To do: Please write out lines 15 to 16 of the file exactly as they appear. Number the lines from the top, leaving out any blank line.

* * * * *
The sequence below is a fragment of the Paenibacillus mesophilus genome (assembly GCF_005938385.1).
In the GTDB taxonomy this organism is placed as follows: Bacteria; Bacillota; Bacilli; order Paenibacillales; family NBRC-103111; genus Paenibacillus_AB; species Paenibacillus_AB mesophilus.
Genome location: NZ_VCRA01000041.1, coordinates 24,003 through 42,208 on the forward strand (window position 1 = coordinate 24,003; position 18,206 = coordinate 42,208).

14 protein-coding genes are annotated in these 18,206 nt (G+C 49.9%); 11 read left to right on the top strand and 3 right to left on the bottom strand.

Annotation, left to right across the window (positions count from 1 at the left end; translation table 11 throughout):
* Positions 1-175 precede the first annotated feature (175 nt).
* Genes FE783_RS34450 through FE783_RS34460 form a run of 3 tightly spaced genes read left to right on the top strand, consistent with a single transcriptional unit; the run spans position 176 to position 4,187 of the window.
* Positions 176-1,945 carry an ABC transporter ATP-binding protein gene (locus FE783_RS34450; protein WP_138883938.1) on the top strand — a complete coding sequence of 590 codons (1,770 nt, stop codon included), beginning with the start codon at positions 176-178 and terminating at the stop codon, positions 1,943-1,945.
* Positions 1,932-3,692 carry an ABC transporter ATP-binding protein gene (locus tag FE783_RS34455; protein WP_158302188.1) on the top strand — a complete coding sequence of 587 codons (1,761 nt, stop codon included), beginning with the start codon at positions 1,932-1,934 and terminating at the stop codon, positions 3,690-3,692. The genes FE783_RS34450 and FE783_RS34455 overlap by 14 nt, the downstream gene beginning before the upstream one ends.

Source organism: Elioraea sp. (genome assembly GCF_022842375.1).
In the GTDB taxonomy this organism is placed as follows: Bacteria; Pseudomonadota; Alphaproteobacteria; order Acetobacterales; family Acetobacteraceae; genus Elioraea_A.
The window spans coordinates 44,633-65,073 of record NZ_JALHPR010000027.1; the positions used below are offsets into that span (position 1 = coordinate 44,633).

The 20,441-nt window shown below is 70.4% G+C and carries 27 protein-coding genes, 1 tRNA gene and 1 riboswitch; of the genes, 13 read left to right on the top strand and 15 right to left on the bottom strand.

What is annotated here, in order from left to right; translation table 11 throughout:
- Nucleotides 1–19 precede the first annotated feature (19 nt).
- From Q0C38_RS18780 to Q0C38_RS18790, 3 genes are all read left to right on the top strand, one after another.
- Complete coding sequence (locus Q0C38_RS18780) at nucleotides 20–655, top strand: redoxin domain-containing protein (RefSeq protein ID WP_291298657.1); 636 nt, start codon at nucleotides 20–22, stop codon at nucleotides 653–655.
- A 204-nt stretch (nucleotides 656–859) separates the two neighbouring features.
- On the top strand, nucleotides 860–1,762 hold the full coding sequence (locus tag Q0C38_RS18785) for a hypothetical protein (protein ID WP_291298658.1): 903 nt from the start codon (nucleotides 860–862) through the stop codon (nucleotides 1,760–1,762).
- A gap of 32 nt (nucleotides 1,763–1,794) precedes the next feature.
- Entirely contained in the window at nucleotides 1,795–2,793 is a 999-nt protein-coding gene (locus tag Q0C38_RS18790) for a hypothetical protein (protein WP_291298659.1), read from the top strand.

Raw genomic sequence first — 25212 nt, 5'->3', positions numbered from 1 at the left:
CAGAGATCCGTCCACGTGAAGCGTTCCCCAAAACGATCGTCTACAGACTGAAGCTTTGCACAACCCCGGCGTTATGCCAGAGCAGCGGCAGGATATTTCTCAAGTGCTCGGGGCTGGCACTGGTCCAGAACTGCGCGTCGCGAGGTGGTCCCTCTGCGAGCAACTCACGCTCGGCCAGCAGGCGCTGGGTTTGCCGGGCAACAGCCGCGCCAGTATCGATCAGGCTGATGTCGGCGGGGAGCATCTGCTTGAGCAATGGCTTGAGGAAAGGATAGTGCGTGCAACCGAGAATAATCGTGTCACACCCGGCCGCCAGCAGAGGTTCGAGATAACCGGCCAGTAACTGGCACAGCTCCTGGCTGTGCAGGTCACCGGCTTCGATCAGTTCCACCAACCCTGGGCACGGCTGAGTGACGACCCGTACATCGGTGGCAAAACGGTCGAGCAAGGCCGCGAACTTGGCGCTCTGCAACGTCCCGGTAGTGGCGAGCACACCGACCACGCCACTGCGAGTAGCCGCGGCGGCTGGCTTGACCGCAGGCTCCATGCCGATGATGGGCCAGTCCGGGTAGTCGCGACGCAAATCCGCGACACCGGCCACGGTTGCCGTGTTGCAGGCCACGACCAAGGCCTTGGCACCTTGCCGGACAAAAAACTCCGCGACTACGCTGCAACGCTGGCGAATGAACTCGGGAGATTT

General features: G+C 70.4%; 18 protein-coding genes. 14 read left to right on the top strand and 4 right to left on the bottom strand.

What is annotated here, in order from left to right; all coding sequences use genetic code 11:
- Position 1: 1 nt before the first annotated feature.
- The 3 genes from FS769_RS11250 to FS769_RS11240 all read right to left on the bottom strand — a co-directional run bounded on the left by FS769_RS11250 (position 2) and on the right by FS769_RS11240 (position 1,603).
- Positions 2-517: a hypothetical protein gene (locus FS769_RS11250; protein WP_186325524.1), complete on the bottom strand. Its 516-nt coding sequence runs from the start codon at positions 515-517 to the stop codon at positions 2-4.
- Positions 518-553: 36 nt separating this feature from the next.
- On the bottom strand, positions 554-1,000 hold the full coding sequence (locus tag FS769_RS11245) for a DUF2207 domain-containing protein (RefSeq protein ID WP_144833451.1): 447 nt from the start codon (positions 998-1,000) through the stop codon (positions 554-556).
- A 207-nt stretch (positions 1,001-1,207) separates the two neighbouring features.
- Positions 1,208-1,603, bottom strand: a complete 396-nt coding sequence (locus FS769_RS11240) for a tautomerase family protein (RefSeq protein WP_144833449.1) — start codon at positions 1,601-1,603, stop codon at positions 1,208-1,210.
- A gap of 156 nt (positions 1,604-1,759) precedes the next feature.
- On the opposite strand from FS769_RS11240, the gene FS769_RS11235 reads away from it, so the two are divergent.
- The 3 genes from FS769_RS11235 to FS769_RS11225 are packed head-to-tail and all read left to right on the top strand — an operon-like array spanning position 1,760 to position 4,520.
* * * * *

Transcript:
- Nucleotides 1–19 precede the first annotated feature (19 nt).
- From Q0C38_RS18780 to Q0C38_RS18790, 3 genes are all read left to right on the top strand, one after another.